Of course, many obstacles lie ahead, and the dire newspaper headlines of recent years will not soon go away. The vision of Lambeth 2008 needs now to be followed up with action, much of which will likely prove difficult. The Lambeth bishops renewed the call for moratoria on the consecration of actively gay bishops, on same-sex blessings, and on border crossings such as those of the GAFCON churches. Such calls have gone unheeded before. What is new, however, is the declared resolve of Williams and the Lambeth bishops to see it through, and the recognition that such calls will be effective only if pursued with vigor by the Anglican communion as a whole.
To this end, the bishops proposed the creation of two international Anglican bodies (decried by the British press as an “Anglican Inquisition”)—a Faith and Order Commission charged with the work of discerning disputed issues, and a Pastoral Forum to engage with controversies as they arise and to oversee the pastoral application of communion-wide decisions. Details remain to be worked out, and the issues of representation and funding remain unaddressed. No doubt, there will be no shortage of disagreement as this process moves forward, and existing Anglican bodies will have to work in tandem as well. But if there is truly to be such a thing as an Anglican Church, then effective means for common discernment and movement must be created. Precisely this, it appears, is the hope and resolve of Williams and the Lambeth bishops.
More deeply, of course, the success of such arrangements depends on the depth of Anglican resolve to truly become one church, united in Christ. The issue has been expressed in terms of covenantal promise. The proposal of a communion-wide Anglican covenant was much discussed at Lambeth, and it found the support of Williams and the broad majority of bishops. Most Anglicans now agree that a covenant in some form is necessary, but questions remain about its form and content: What will it say, and what sort of common life will it envision?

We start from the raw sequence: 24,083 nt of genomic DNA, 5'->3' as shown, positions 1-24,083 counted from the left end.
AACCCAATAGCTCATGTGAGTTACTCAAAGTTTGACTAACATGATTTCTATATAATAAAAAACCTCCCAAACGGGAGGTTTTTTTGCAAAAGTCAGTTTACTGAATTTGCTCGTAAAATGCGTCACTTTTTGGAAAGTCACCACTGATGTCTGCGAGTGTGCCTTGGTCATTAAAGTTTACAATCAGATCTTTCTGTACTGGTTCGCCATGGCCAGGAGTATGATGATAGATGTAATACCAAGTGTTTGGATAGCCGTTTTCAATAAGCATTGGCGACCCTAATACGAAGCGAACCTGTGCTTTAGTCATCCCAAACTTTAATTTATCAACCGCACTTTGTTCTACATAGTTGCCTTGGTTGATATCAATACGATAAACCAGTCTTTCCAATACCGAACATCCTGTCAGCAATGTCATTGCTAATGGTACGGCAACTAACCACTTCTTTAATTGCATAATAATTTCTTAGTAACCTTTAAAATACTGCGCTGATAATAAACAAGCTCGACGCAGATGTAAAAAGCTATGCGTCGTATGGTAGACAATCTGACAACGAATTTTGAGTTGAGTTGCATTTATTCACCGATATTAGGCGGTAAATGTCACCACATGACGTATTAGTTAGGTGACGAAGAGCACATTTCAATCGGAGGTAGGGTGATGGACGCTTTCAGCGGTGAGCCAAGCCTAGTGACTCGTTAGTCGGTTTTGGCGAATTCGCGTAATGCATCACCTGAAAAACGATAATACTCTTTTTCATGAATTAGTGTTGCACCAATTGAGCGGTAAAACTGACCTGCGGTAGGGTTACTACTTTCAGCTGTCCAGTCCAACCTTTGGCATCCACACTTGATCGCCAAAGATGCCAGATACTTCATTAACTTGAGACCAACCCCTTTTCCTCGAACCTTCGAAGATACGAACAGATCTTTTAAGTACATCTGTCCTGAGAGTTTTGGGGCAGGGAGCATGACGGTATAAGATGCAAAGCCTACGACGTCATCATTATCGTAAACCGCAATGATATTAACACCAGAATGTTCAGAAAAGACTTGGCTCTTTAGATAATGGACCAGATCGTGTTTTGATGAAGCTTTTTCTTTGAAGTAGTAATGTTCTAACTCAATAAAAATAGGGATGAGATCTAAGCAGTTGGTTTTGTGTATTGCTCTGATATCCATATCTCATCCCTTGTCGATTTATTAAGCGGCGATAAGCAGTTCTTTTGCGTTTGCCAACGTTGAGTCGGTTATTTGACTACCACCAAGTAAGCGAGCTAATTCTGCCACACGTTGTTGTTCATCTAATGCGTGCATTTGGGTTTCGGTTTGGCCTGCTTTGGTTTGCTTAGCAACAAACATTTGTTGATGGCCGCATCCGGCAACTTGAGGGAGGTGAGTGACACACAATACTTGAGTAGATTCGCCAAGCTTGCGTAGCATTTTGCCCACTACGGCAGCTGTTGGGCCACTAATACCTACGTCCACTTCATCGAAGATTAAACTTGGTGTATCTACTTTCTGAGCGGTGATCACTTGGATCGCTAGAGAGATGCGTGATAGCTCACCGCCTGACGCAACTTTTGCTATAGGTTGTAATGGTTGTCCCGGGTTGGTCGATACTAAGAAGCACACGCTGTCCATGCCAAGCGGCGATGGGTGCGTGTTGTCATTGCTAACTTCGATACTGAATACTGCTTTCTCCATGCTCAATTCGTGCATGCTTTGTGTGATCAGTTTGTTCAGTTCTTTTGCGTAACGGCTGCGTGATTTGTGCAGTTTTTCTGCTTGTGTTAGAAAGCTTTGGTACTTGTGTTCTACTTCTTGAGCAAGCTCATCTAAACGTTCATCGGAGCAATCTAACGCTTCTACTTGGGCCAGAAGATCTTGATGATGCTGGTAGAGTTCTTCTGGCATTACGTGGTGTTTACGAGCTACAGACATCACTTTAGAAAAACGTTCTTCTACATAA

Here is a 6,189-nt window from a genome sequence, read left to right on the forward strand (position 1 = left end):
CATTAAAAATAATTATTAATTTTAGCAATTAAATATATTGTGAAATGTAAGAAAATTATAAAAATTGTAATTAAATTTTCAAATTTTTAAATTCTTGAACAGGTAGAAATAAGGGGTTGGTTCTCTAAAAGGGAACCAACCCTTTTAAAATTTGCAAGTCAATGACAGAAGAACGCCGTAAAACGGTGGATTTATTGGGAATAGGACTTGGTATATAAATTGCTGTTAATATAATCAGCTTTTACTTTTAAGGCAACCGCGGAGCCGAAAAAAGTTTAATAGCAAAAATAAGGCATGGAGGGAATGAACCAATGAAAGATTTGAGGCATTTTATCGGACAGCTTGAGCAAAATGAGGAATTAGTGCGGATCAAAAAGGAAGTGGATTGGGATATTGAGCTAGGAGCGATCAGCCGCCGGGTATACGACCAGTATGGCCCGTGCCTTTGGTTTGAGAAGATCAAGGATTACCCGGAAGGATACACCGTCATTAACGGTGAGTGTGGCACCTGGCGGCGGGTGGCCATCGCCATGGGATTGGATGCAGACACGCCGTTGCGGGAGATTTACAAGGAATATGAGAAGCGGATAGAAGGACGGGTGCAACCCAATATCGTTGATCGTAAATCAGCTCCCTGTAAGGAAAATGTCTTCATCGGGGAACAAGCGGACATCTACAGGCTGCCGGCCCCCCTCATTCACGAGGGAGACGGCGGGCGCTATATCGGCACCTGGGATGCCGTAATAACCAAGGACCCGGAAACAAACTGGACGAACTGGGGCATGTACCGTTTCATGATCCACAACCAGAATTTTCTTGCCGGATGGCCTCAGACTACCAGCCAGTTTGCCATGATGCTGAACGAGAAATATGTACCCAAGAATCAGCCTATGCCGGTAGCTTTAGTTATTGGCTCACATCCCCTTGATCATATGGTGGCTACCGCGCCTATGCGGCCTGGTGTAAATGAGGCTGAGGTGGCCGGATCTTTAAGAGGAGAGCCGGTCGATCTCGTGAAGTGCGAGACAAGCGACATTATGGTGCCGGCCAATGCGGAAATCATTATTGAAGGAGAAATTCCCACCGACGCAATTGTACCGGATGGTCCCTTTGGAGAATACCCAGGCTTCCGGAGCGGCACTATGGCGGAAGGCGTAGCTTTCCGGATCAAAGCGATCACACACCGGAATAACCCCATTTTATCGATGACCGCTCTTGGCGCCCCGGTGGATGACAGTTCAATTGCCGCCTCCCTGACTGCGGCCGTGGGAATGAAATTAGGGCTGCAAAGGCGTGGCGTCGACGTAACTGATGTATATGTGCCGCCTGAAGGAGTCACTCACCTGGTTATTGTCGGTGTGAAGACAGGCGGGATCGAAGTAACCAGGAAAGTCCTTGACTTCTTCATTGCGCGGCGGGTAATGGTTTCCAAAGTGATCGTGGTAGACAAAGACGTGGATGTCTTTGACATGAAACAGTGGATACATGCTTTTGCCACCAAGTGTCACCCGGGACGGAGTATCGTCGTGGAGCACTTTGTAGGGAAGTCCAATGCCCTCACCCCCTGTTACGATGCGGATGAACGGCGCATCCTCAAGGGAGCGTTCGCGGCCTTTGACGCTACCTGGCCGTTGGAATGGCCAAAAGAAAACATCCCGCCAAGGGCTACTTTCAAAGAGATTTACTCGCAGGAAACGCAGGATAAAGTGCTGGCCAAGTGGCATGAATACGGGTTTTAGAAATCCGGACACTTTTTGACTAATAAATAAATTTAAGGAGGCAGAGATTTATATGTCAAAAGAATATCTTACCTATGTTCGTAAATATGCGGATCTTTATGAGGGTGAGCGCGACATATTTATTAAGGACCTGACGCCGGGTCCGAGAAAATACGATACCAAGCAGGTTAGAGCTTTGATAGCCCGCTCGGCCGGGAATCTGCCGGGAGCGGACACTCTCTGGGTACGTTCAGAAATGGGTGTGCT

The only answer consistent with the stated desire of Williams and the Lambeth bishops—to become, in truth, an Anglican Church—is that the covenant will embody a promise, made before God, to walk together under the authority of Scripture, holding in common the historic creedal faith, and waiting on each other for the beckoning of their Lord. It is not likely, of course, that all will agree to make such a promise. But after Lambeth, it seems not just possible but even probable that most Anglicans will.
It is often argued today that Anglicanism is more or less finished as a coherent expression of catholic Christianity. The problem, as many see it, is that of apparently unlimited doctrinal and moral plurality. How can it be, the question is raised, that John Shelby Spong, Gene Robinson, and Peter Akinola are all Anglican bishops? As Rowan Williams has put it, the crisis is such that Anglicans are no longer sure that they can recognize one other's ministries or even that they are speaking the same language of faith. The question is not new, of course—it is no different than that asked by Bishop Neill fifty years ago, except that now the matter has come to a point. What is Anglicanism, and who is to say?